© 2011 Andy Woods
As believers, we frequently speak about the various ministries the Holy Spirit performs in our individual lives and also within our churches. However, there are also ministries that the Spirit accomplished in our lives before we became Christians. The Scripture speaks of the work of the Holy Spirit among the unsaved. It is important that we understand what the Spirit seeks to accomplish in the lives of unbelievers so that we can cooperate with His agenda and thus be used by Him in the lives of non-Christians.
Christ addressed this issue in John 16:8-11, during His Upper Room Discourse (John 13‒17), as He unfolded to His disciples many truths related to the Spirit’s activity. Christ introduced this topic when He said, “But I tell you the truth, it is to your advantage that I go away; for if I do not go away, the Helper will not come to you; but if I go, I will send Him to you. And He, when He comes, will convict the world concerning sin, and righteousness and judgment” (John 16:7-8). In the subsequent verses, Jesus amplifies exactly what He meant by the Spirit’s conviction of unbelievers in the areas of sin, righteousness, and judgment.
First, Christ explained the Spirit’s conviction of sin in the unbeliever when He noted, “concerning sin, because they do not believe in Me” (John 16:9). Interestingly, the word “sin” is singular. This singular sin is explained in the rest of this verse as unbelief. There is only one sin of which the Spirit convicts the unbeliever, and that sin is failure to believe in Christ. This one sin sends the unbeliever to a Christ-less eternity (John 3:36). This is the very sin that the Spirit strives to bring to the unbeliever’s attention. Rather than seeking to morally reform the unsaved, the Spirit seeks to make them aware of their failure to believe in Christ. After a person comes to Christ, then the Spirit will convict them of other sins. But such sanctification cannot transpire until the unbeliever first becomes a Christian. There is only one condition that must be satisfied for a person to become a Christian and this one condition is faith (John 3:16; 6:28-29; 20:30-31; Acts 16:31; Rom 1:16). This reality explains why the Spirit is so intent in convicting the unbeliever of the specific sin of unbelief. In other words, rather than convicting unbelievers of gambling, drug abuse, pornography, or having a bad temper, etc…the Spirit convicts them of unbelief in Christ. Thus, the Spirit’s work in the unbeliever is soteriological in nature (salvation related) rather than moral or ethical.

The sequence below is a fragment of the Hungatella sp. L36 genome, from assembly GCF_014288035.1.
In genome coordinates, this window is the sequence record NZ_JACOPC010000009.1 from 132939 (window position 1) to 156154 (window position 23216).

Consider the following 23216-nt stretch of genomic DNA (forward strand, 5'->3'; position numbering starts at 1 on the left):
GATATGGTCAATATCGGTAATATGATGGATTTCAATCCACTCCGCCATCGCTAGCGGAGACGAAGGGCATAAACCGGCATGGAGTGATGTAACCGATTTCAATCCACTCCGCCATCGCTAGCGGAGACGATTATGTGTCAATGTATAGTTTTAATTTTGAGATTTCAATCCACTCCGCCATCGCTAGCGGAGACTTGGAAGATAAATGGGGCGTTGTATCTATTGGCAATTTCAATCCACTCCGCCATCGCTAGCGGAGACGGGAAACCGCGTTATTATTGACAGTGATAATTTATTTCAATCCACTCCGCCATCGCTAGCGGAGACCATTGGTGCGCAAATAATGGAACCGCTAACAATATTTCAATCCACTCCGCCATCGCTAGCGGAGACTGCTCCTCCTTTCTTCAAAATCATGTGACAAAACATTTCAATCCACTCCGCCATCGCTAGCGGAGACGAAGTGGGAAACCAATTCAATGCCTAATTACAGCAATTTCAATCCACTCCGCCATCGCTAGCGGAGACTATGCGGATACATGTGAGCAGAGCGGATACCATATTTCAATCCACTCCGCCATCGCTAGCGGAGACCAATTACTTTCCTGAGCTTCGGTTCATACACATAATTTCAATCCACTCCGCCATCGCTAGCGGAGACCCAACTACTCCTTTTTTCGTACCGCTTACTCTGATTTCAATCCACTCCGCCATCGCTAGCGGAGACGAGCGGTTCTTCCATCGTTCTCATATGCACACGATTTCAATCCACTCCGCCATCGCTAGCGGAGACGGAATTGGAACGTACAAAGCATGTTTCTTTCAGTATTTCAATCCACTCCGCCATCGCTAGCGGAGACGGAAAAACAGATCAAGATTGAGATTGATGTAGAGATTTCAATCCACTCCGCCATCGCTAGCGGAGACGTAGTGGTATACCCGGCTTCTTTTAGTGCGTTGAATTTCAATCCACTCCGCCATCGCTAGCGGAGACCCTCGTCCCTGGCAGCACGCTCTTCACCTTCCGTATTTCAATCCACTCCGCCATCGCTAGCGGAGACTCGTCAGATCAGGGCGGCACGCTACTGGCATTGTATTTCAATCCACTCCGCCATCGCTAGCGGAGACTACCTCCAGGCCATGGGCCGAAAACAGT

Second, Christ noted the Spirit’s conviction of righteousness in the unbeliever when He said, “and concerning righteousness, because I go to the Father and you no longer see Me” (John 16:10). Because Christ was returning to the Father, the world would no longer have a tangible representation of Christ's righteousness. Such a representation would instead be supplied in Christ's absence by the Spirit through His work in the hearts of unbelievers. Thus, the Spirit convicts the unbeliever of their lack of Christ's righteousness and their need to have it imputed (or transferred) to their account (Phil 3:9). Rather than seeking to make the unbeliever behave in a moral fashion, the Spirit instead wants the unbeliever to understand how far short he falls from God's perfect moral standard (Rom 3:23). Such a realization also allows him to see his desperate need to be clothed in Christ's perfect righteousness, which is imputed to him at the point of personal faith.